In 1998, the European Automobile Manufacturers' Association said that in ten years it wanted cars to put out 140g of CO2 per kilometer. According to the latest report from Transport & Environment, a "green pressure group" according to the BBC, only two makers are close to that, and two out of three German car makers have raised their fleet CO2 levels since 1998.
Along with Suzuki, VW and DaimlerChrysler were the only two automakers in the survey not to have lowered their fleet CO2 levels. BMW lowered its CO2 emissions by 2.5-percent to 184 g(CO2)/km, but VW's increased by .9-percent and DaimlerChrysler's rose by 2.80-percent. Yet even though VW increased its emissions, it is still the best performing German manufacturer, with a fleet average of just 166 g(CO2)/km.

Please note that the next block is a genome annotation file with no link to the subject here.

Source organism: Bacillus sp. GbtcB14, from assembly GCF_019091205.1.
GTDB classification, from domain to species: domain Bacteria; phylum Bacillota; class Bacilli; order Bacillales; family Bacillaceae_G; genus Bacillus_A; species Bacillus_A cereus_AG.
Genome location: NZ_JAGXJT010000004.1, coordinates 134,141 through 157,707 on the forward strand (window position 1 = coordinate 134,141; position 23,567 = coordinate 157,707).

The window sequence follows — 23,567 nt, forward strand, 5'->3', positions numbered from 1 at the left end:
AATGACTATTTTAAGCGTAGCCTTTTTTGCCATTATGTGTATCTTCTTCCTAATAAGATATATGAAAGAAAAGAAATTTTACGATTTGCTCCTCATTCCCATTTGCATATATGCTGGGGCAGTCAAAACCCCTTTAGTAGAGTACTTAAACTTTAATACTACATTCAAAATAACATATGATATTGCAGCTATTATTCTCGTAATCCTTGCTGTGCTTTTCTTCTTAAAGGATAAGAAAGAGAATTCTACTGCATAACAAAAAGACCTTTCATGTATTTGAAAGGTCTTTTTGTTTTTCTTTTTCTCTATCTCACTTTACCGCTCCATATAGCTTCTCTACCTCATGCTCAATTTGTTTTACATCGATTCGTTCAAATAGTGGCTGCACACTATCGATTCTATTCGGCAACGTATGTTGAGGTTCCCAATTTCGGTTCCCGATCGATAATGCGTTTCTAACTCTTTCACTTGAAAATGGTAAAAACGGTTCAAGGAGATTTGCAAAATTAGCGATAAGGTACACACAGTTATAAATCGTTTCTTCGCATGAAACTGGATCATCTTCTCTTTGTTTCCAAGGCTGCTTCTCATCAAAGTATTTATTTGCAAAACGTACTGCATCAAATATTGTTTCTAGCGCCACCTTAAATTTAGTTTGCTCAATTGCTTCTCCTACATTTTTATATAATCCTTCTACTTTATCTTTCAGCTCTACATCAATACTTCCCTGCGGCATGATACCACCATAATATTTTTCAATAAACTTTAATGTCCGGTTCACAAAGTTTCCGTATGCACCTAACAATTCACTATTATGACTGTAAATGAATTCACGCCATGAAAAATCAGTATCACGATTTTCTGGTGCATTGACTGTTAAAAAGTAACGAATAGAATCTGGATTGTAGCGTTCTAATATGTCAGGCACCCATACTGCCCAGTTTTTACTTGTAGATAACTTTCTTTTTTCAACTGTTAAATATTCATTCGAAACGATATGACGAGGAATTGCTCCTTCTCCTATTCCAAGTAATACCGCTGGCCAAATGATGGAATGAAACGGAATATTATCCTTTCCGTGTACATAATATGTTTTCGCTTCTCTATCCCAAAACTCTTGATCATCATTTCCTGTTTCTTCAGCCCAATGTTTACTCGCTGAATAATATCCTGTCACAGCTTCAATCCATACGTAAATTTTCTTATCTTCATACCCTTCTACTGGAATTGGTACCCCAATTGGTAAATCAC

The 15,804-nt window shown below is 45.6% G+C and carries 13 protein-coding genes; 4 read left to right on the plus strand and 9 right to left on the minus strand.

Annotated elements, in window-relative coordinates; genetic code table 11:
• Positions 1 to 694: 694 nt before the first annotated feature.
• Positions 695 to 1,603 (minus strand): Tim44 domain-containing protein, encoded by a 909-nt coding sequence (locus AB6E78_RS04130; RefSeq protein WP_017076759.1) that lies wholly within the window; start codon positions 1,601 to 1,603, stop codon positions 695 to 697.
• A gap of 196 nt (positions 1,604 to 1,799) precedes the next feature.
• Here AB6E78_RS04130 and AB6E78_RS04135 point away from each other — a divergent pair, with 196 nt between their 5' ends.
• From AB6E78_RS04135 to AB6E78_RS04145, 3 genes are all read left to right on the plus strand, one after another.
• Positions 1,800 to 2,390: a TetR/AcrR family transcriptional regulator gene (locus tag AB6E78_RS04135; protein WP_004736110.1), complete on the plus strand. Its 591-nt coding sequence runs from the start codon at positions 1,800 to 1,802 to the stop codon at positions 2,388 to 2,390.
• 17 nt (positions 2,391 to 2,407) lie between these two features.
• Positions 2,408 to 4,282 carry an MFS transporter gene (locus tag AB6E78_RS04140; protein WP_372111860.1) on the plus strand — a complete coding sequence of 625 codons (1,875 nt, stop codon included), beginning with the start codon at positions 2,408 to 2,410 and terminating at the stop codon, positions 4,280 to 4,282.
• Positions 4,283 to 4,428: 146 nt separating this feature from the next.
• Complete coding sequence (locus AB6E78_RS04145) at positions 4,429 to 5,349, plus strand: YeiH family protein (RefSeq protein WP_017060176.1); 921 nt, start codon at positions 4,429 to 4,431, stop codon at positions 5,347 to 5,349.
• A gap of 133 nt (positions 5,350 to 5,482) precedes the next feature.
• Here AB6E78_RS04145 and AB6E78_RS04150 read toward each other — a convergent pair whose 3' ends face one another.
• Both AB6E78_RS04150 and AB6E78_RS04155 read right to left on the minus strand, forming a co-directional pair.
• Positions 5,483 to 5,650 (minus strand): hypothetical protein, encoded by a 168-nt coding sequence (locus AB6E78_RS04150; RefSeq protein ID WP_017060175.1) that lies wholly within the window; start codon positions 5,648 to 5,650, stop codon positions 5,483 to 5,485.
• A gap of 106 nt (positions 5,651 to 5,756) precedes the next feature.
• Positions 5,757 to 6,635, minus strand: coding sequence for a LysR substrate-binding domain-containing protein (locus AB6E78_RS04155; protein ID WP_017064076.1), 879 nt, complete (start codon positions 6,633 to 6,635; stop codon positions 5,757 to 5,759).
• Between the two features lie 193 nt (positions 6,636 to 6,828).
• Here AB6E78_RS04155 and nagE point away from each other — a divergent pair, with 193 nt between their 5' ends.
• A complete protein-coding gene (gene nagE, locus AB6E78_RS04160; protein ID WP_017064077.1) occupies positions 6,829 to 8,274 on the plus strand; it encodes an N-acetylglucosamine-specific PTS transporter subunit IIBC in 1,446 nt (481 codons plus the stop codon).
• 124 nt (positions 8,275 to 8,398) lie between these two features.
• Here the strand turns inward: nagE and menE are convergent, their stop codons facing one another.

PSA/Citroen is the closest to the target, with a CO2 rating of 142 g/km, followed by Fiat at 144 g/km. For the full report and methodology, click here. And for those of you interested, GM and Ford fall in line just behind Honda, and before VW.

Thanks for the tip, John P!


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